Below is all of the hearing that I was able to get by watching (and rewatching!) the scenes where the transcripts of Benouta's hearing were shown.  I wasn't able to get everything; the gaps are denoted by "[missing text]".  Most of this was not read on air, and what was read wasn't always in the order in which it appears in the papers.

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188 Omm                                                                               Before a
Names of Aliens:                                                                   Board of Special Inquiry
Veissi, Benouta 28f                                                                held at
Greece Hebrew                                                                      Ellis Isl, NY Harbor, N. Y.
SI 13 New                                                                              This June 1, 1918, 240 p.m.,
II Cabin                                                                                  Present: Insps. Toner (Chmn)
                                                                                                 Burke & Dobler:
SS G. Verdi, Ital Trans, 5/30/18
Unable to Read 4/3603
Insps Newburn & McGovern
Ticket and $40 to intended husband.
to ELLIS ISLAND June 1, 1918 1045 a.m.
(Interpreter Talabao)
ALIEN sworn by Insp. Toner testified:

Name and age as above; travelling alone; born in Saloniki, Greece, where I always lived, where I have my sister Ester in good health; single ; I can read a little (UNABLE TO READ TEST 5/3607, Hebrew) I arrived on the Giuseppe Verdi from Genoa; intended husband's brother, Samuel Veissi, who is my first cousin also, paid my passage; seamstress; never in the United States; going to intended husband and my first cousin, Morris VEISSI, 233 Burnett St., New Brunswick, N. J.  Shows $44 [missing text] a ticket to Montreal, Canada.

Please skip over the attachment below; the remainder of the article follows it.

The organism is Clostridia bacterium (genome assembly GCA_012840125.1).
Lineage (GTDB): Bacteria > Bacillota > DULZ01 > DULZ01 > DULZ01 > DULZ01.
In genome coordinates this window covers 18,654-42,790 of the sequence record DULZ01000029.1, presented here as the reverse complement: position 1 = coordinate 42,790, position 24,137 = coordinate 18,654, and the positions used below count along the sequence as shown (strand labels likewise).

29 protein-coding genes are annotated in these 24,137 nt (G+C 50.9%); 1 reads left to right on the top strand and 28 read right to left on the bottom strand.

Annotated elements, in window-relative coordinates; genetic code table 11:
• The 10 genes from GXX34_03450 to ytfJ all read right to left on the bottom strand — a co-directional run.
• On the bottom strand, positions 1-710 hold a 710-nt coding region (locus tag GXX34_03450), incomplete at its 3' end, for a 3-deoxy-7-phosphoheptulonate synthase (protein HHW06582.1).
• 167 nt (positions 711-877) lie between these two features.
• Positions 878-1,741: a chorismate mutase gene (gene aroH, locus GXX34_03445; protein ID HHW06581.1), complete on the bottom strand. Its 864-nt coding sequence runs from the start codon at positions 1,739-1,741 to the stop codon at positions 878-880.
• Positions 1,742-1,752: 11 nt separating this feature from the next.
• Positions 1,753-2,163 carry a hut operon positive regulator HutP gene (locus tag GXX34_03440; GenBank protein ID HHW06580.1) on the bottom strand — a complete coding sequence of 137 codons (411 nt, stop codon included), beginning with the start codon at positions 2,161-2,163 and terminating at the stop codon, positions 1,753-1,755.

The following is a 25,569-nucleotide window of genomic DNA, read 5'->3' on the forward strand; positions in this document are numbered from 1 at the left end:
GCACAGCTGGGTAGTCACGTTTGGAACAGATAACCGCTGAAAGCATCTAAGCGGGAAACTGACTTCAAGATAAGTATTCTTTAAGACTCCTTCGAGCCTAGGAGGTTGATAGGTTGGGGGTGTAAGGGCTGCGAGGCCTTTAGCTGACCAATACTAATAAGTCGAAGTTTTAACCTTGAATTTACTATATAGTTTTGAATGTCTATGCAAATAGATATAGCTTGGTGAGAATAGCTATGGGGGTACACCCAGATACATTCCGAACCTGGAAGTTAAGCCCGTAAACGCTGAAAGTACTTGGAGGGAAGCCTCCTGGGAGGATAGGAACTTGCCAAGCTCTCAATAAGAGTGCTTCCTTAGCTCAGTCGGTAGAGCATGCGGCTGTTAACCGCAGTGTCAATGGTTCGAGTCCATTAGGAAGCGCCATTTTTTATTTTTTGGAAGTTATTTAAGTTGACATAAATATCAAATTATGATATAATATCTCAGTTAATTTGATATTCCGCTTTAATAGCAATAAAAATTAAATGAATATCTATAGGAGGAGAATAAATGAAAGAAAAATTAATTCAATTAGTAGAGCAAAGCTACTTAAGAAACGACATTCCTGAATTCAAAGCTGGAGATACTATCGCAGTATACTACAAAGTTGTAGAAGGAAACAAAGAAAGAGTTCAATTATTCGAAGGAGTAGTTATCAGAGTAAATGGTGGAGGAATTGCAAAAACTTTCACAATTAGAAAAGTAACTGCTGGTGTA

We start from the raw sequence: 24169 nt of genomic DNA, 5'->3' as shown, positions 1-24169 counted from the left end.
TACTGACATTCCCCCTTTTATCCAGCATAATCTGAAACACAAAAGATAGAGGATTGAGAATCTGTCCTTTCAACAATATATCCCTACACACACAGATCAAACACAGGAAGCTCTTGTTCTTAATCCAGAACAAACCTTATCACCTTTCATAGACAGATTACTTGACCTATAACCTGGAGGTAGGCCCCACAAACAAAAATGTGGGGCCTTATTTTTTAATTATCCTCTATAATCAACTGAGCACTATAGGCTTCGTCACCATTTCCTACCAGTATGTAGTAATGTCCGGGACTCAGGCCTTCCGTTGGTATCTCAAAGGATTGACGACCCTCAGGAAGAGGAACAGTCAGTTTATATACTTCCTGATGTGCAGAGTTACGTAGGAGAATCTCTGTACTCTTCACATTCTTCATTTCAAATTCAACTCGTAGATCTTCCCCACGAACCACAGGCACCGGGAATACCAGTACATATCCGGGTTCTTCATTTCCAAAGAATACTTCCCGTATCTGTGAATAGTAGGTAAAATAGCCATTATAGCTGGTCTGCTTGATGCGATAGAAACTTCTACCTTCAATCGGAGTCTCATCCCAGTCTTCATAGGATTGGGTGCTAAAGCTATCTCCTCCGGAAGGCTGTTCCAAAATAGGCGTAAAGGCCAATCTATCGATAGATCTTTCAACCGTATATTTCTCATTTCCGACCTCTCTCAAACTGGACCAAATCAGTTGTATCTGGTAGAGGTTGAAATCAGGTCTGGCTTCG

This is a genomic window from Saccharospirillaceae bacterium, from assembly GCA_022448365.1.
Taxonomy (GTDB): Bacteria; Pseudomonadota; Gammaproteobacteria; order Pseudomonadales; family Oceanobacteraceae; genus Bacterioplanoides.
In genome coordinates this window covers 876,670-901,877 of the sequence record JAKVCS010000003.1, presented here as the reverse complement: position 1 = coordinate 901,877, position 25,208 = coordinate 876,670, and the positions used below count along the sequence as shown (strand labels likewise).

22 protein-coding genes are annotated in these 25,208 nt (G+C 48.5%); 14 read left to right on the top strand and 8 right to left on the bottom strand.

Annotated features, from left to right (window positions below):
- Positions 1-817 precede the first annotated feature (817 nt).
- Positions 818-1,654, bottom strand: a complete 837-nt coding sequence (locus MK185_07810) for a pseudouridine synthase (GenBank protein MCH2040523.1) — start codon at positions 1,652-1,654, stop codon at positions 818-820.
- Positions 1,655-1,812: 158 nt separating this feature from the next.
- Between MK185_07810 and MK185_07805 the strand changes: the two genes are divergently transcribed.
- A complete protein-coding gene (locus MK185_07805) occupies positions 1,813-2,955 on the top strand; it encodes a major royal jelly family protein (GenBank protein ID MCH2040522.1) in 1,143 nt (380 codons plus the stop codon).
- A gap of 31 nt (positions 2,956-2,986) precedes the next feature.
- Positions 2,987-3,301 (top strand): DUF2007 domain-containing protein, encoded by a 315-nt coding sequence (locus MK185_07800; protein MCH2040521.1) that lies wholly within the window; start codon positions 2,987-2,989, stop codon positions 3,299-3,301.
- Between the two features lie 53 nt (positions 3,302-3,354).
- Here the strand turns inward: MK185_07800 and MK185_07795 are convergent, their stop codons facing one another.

Q Is your intended husband a resident of Montreal? A No, of the United States.

Q Then why have you a ticket to Montreal?  A Because I could not read, the company's agent told me to [missing text] to Canada; said it was best for me to go there.

Q Have you any friends or relatives in Canada?  A No.

Q Have you a passport?  A Yes.  (shows passport No. 4 by Greek Government issued at Saloniki Jan. 5, 1918 bearing her photograph and "seen" by the American Vice Concul at Saloniki, Jan. 30, 1918, No. 16, and amended at Saloniki "sailing and date named impossible and amended for steamer sailing Feb. 25, 1918," signed by American Vice Consul.  Also declaration No. 16, on form 228, issued at Saloniki Jan. 29, 1918, bearing alien's photograph and following footnote:  "Illiterate but going to join husband to be."  Date of sailing and ship unknown on account of local military and post regulations".  H. F. R. American Consul)

Q Is this your signature before the American Consul in Saloniki?  A Yes.

Q Have you relatives in the United States?  A No.

Q Or Canada?  A No.

Q How long is your intended husband in this country?  A Two years.

Q Has he ever been married?  A No.

Q Have you ever been married?  A Yes I was married to my intended husband's brother, Elia, but he is dead.

Q Did you have any children?  A No.

Q Where did your husband die?  A In Saloniki?